Middle-aged men with obstructive sleep apnea (OSA) who adhere to CPAP therapy experience an improvement in their golf performance, according to a study published in the December 15 issue of the Journal of Clinical Sleep Medicine, which is published by the American Academy of Sleep Medicine. Participants in the study showed a significant drop of 11 percent in their average handicap index, a standardized formula that estimates a golfer’s skill level. Among the more skilled golfers, who had a baseline handicap index of 12 or less, the average handicap index dropped by 31.5 percent. Participants attributed their enhanced performance to factors such as improved concentration, endurance, and decision-making.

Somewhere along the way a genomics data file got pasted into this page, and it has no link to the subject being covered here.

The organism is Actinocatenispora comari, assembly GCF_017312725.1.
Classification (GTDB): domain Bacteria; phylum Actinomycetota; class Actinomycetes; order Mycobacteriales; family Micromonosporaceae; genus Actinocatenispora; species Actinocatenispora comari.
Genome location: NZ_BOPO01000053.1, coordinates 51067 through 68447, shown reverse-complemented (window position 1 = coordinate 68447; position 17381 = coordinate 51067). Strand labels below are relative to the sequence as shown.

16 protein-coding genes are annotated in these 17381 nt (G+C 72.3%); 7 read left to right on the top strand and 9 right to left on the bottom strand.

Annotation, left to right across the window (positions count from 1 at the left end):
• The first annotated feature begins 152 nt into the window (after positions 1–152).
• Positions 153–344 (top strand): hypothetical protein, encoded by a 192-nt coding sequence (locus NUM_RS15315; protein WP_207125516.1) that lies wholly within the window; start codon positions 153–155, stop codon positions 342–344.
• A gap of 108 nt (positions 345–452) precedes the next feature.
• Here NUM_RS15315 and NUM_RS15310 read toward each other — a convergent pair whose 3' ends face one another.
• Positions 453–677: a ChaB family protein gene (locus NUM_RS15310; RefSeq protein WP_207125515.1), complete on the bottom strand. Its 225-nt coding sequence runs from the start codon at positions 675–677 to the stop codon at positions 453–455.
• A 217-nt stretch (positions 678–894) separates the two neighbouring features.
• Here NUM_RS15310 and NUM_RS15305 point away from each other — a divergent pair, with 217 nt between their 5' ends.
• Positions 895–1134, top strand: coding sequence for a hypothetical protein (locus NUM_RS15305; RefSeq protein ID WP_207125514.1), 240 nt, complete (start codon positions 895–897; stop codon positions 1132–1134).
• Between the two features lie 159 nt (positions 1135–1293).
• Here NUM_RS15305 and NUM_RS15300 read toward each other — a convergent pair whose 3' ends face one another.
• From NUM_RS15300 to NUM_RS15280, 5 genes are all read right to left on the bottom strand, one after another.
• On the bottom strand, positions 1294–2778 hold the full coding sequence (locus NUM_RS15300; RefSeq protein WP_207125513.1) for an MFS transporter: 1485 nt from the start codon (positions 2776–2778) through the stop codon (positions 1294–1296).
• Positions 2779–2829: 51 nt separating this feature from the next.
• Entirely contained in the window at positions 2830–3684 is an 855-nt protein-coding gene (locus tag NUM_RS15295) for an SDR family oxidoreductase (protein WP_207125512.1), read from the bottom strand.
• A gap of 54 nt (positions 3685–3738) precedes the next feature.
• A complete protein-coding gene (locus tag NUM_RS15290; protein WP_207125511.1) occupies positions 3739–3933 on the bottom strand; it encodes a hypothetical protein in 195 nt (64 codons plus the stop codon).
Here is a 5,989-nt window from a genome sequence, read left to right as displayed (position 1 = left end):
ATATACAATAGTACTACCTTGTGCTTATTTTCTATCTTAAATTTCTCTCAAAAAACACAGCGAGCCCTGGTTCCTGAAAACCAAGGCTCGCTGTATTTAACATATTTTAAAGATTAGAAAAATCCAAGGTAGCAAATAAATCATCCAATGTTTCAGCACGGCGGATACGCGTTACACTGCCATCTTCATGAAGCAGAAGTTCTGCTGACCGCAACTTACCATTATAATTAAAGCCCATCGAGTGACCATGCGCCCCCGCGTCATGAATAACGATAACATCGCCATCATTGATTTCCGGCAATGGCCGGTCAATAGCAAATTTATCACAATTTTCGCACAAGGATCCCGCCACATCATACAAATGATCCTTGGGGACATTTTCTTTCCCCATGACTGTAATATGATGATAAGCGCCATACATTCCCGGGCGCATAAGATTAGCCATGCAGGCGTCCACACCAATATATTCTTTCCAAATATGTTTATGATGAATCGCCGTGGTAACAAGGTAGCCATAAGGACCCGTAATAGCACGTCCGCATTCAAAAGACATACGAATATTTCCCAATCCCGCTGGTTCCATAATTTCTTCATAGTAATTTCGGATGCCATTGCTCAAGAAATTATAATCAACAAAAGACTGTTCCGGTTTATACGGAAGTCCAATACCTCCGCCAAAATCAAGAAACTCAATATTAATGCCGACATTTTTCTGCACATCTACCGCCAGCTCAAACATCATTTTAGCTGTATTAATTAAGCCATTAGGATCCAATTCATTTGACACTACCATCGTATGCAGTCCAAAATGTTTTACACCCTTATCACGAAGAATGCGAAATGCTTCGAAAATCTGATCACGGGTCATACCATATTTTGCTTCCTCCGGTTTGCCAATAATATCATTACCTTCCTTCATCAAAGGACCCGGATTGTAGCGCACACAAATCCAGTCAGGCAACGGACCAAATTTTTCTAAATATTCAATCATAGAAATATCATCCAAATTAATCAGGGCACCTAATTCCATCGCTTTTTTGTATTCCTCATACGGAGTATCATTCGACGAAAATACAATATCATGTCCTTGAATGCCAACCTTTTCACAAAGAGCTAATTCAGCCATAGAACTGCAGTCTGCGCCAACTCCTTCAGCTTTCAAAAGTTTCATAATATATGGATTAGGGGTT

“The degree of improvement was most substantial in the better golfers who have done a superior job of managing the technical and mechanical aspects of golf,” says principal investigator and lead author Dr Marc Benton, senior partner at Atlantic Sleep & Pulmonary Associates and medical director of SleepWell Centers of NJ in Madison, NJ, in a release. “With the cognitive enhancement afforded by successful treatment of their sleep apnea, they saw measurable improvement early and more significantly than those who were less skilled.”